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Manto: The maverick

By September 17, 2018No Comments

Source : The Tribune

Manto was an impossible genius. Despite social and legal persecution on charges of obscenity, his pen could not be suppressed. A biopic revisits his brilliant legacy and troubled life

…and it is also possible, that Saadat Hasan dies, but Manto remains alive.”

More prophetic words could not have been uttered by none other than the man himself. Saadat Hasan Manto, a towering figure in Urdu literature who had the nerve to write his own epitaph in glowing terms, still lives in his writings today like only a few can. The relevance of his being and of his writings will soon be seen on Indian screens in Nandita Das’ film Manto that has been garnering accolades at various international film festivals.

A biopic that brings many shades of Manto to life, his bebaak nature  and his dare or as actor Nawazuddin Siddiqui, who plays his character in the film; Manto’s truth.

Indeed, Manto’s is an unusual life, tragically cut short at 42, one that automatically lends itself to celluloid reality. Of course, this isn’t the first time his persona will appear on the silver screen in the subcontinent. In 2015, Pakistan paid tribute to its own in Manto, a biographical drama, based on his life that starred Sarmad Khoosat in the title role.  It was later turned into a TV series.

Closer home J & K-based film-maker Rahat Kazmi wove Manto’s four short stories together in the film Mantostaan. The reason Kazmi named it so was because he wanted to bring home the point that Manto belonged neither to Hindustan nor Pakistan but to humanity at large. Among Manto’s many pluses Kazmi thinks the most remarkable was his ability to move beyond the simplistic good and bad binaries. Says Kazmi, “His characters were never black and white; he never judged them either. For him a human being was a human being beyond caste, religion or nationality.”

Yet, he was a Punjabi to the core with his roots in a village near Samrala. Theatre-person Neelam Mansingh Chowdhry, who has adapted 10 of his stories in her three productions, feels he was so rooted to his terra firma that she could never uproot his stories from the original context in which the tales were written. She not only hails him as one of the greatest writers of Punjab but on par with world’s best in the same league as Chekov and Maupassant. The man who wrote about what she calls “desperate creatures” was the voice of the disfranchised.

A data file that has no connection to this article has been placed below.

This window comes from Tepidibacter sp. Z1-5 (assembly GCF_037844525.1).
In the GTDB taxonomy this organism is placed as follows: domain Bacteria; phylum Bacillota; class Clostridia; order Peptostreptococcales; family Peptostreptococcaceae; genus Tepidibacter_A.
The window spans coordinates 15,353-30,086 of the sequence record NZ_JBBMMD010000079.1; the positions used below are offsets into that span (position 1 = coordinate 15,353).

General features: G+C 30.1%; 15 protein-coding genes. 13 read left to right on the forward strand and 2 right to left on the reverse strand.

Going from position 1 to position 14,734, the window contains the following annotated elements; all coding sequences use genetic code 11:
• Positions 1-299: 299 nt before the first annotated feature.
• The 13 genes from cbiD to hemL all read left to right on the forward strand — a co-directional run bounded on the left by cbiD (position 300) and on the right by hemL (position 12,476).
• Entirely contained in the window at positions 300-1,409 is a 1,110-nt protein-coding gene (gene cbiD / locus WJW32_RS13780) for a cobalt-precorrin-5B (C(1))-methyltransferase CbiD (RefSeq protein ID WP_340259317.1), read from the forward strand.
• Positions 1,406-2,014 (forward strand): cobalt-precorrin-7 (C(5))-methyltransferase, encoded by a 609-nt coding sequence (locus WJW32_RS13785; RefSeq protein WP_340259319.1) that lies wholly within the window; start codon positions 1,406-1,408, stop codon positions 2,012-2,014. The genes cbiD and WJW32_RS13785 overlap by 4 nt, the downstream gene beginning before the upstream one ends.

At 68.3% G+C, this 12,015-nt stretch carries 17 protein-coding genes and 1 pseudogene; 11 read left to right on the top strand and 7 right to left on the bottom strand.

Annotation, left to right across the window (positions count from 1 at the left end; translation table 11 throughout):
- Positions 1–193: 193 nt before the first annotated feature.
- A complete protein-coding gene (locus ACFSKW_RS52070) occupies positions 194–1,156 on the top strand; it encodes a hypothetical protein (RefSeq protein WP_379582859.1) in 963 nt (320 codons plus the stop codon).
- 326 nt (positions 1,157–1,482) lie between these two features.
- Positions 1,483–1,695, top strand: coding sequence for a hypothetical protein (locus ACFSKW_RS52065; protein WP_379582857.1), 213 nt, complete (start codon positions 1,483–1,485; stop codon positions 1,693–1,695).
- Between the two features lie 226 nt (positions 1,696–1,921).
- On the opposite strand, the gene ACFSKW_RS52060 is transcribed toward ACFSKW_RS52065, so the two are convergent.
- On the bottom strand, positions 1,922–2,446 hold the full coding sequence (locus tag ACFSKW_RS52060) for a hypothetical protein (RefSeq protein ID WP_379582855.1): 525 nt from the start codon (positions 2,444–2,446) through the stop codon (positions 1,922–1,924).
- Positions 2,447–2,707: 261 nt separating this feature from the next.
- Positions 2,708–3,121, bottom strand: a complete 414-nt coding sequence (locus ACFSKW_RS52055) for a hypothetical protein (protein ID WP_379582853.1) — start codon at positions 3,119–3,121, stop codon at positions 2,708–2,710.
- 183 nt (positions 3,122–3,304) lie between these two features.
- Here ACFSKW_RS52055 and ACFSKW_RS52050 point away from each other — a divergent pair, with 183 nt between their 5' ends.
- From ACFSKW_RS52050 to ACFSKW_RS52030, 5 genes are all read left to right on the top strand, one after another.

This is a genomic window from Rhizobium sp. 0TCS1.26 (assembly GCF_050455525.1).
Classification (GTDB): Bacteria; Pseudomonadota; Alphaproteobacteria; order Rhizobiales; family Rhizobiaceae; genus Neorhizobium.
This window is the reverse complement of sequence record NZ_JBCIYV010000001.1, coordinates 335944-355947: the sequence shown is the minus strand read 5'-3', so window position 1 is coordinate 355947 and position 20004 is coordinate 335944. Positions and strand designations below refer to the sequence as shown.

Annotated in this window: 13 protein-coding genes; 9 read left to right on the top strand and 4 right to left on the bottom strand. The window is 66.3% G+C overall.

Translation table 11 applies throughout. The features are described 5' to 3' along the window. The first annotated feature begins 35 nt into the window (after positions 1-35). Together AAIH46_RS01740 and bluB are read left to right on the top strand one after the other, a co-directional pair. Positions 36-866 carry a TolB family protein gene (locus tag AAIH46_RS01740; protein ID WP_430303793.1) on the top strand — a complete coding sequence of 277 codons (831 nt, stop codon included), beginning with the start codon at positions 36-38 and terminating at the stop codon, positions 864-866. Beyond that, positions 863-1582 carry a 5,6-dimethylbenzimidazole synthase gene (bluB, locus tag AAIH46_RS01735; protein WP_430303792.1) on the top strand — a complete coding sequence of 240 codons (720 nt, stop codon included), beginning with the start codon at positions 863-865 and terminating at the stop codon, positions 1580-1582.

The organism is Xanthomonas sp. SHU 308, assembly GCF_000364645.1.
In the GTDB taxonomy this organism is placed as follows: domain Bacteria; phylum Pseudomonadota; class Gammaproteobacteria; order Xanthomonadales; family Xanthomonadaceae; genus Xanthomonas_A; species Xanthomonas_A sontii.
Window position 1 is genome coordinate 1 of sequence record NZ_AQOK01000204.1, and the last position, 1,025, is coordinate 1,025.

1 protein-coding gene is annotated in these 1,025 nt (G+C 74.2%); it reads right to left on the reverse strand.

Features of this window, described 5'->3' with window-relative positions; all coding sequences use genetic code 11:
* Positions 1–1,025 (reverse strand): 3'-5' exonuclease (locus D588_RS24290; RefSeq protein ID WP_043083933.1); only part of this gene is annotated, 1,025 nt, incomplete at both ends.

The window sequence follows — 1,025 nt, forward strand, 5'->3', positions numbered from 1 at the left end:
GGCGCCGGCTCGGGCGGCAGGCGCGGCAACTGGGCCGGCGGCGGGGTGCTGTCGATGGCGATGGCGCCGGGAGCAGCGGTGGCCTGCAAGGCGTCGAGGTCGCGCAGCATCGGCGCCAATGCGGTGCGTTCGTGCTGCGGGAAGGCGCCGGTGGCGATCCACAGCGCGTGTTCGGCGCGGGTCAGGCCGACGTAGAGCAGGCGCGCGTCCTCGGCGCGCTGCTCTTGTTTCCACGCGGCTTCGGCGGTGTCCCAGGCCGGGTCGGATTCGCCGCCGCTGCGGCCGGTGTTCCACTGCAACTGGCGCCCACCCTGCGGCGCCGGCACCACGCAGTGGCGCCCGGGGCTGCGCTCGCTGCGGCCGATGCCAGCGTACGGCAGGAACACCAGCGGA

His stories have many layers. Toba Tek Singh, a poignant tale about Partition, is a metaphor in itself; even his micro tales of barely two or three lines speak volumes and end with the same dramatic flourish as his long ones. “Pata chala ki woh apne majhab ki thee…” is how one of his succinct three-line tale climaxes. His own religion, however, was just a minor detail for him as he spoke on behalf of every religion.

Indeed, in times where ultra-nationalism is being flaunted as a virtue, recalling a man who stood for values that transcended all barriers and borders, who even in the darkest corners of society saw light and humanity can never be underplayed. According to litterateur Gulzar Singh Sandhu, “All of us face similar situations. But only a master like him can find a story in such a situation and who also possesses the craft to build its narrative arc; right from how to begin to how to end it.”  If Nandita talks of Mantoness, his undiluted stance against suppression of artistic liberty, Nawazuddin thinks he unveiled societal hypocrisy like no other.

Human suffering, which sadly has a pattern of recurrence time and again, is yet another undercurrent. So even when he wrote about forbidden subjects such as sex, feels Sandhu, “It was not to provide vicarious pleasure, never as a tool of titillation but to uncover human agony.” Yet, he was charged on grounds of obscenity both in the country he was born into and the one he migrated to.  While his works on Partition are considered to be seminal, his writing, often acerbic, invariably disturbing, at times laced with sex and violence, finds a resonance, as it deals with real issues, woven at a human and personal level.

An indomitable writer, who never judged others, can’t quite possibly be judged on the parameters known to mankind. Great, greater, greatest are mere epithets. Narrowing him down to being only a Punjabi, would be a disservice to his immeasurable calibre though many of his stories like Thanda Gosht, Toba Tek Singh did feature Sikh characters and Tamasha brought alive the horrors of Jallianwala Bagh massacre.

However, playwright Dr Atamjit calls Manto quintessentialy a Punjabi, dabangg, frank and fearless, who said what he wanted to without mincing words. But above all he was a human being and like all humans he had follies such as boastful arrogance.

As Manto is all set for release (September 21), it remains to be seen whether we will get to see the real writer who gave us many literary masterpieces or the man who was no stranger to narcissism and who fell prey to alcoholism. In Nawazuddin’s words, a man who was “was full of contradictions.” The actor, who has lived him for months, feels, “There never is a difference between a person and his work. Thought is what defines and differentiates one human being from another not the biographical details that he was born in India in 1912 and died in Pakistan in 1955.”

“With him lie buried all the secrets and mysteries of the art of short-story writing…. is how Manto may have desired his elegy to read. The film, hopefully, will decode many of those secrets. Holding a mirror to Manto and through him to society….for here lived a man, “who exposed the truth through his stories.”

“Mein apni aankhein band bhi kar loon par apne zameer ka kya karoon…” it was a conscience that was as troubled as it was meant to jolt the status quo.

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